Repeated disruption at Gatwick, the UK’s second-largest airport, due to “deliberate” drone incursions caused travel chaos at the end of 2018. Hundreds of thousands of passengers were stranded or delayed, and people were left wondering – how could something like this happen?
As drone-related innovation shows no sign of slowing, inventors must consider how to improve public perception of a technology with considerable applications for the future.
Analysing IP activity around unmanned aerial vehicles, we identified major patent holders and some of the emerging trends for drone technology.
Off to a flying start
In 2016/2017, the number of patents for drone-related technology hit a new high. Companies filed 5,301 patents in areas including aerial logistics, photography, mapping and agriculture. With major players looking to develop monopolies on drone technology, the emerging global market for business services using drones is potentially worth more than $127bn, according to a PwC study.
The world’s largest drone-related patent holder is Chinese technology company DJI. Drone patents now make up a fifth of the company’s total IP portfolio, with drone products in the consumer, professional and enterprise sectors.
The Boeing Company holds the second largest number of drone-related patents. Its Unmanned Aerial Vehicle (UAV) projects are used for intelligence, surveillance and reconnaissance. These include the Phantom Eye — a liquid hydrogen-fuelled, high-altitude and long-endurance unmanned aircraft system – and the MQ-25, designed with a robust refuelling capability for Navy operations.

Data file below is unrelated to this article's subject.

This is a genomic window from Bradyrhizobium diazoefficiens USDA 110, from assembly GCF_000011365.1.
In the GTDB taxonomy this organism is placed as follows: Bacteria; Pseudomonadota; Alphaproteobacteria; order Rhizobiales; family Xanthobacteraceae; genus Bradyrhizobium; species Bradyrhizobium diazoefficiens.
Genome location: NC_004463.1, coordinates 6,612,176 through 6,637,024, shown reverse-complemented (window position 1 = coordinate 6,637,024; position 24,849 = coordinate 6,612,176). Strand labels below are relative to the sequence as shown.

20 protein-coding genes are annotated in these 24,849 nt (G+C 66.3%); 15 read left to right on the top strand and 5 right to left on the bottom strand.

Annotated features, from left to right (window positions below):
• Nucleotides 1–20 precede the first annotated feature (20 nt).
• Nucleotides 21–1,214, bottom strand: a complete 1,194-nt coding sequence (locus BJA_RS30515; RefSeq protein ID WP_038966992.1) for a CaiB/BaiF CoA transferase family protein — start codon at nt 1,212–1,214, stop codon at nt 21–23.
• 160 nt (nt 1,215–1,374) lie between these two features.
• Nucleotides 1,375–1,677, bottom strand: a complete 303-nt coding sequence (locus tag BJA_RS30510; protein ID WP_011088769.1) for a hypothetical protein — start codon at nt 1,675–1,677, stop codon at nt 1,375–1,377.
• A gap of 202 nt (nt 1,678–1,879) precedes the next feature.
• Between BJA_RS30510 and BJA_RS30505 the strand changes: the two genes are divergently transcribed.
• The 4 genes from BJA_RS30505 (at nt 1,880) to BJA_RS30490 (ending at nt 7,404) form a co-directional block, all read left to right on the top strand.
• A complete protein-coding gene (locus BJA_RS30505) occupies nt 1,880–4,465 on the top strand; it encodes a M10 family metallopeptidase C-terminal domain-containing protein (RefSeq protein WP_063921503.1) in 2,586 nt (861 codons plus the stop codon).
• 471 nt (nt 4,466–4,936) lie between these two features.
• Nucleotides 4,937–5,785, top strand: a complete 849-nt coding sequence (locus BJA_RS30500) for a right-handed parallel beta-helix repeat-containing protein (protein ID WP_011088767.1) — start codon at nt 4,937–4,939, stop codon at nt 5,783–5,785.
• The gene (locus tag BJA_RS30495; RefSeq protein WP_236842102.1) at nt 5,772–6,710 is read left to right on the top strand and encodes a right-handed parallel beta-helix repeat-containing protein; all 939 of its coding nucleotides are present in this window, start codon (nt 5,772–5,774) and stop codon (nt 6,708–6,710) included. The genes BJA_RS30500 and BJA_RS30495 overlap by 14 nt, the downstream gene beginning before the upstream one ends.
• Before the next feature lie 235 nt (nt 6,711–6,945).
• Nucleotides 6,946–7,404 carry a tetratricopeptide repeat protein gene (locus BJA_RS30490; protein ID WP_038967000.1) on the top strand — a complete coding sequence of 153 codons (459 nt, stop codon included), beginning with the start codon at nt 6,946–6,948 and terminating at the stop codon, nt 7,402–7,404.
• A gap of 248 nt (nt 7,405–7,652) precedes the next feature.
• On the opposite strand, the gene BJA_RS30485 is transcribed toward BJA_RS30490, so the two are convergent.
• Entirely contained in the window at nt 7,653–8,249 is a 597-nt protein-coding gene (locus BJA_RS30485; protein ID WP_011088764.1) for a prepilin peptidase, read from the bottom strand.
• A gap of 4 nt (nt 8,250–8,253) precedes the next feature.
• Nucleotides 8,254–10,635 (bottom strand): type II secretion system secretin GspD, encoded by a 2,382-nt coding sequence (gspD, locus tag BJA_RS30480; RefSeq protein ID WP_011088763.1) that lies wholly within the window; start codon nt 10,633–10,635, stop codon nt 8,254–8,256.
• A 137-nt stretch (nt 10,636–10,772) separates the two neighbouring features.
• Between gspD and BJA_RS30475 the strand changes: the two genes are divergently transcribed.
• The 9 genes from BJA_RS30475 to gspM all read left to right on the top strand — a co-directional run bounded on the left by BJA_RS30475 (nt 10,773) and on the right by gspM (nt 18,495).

Boeing has also pioneered innovation in UAV safety. With more drones and UAVs in the air, there are concerns vehicles will collide. In 2016 Boeing was granted a patent for automatic overrides – an important step towards the safe commercial use of drones.
However, Boeing is not the only aviation company expanding aerial innovation to drone technology. Airbus, Israel Aerospace Industries and Wing Aviation also rank among the top 20 patent filing companies.
In the spotlight
E-commerce company Amazon has received significant media attention for its development of Prime Air, a futuristic drone delivery project. Prime Air was first announced in 2013 and has since overcome public uncertainty and logistical queries with proof of concept videos and a drone delivery trial which successfully deliver items to two shoppers via drone.
To get Prime Air off the grounded, Amazon filed for a number of drone-related patents – making it the third largest patent filer in the sector. One of Amazon’s most recent filings relates to the ‘airborne fulfilment centre’ – a warehouse doubling as a drone airport that allows them to overcome drones’ limited flight distance.
Drone-technology has invigorated innovation in a number of industries. Agricultural companies have even sought patent protection for UAVs to distribute seeds, tend to crops and monitor livestock through solar powered and voice controlled drones.
However, there are significant hurdles to mainstream adoption. All U.S. companies must gain approval from the Federal Aviation Administration (FAA) for drone technology intended for the air. With the recent airport disruptions caused by unsolicited drone activity, we expect that regulation will require improved geofencing technology to prevent drones from entering unauthorised aerospace.
IP law firms are already struggling with the volume of patents being filed across the globe – companies increasing their portfolios with drone patents will further flood the industry. With so many documents, deadlines and stakeholders, keeping on top of an IP portfolio is a high-stakes process where small mistakes have major implications.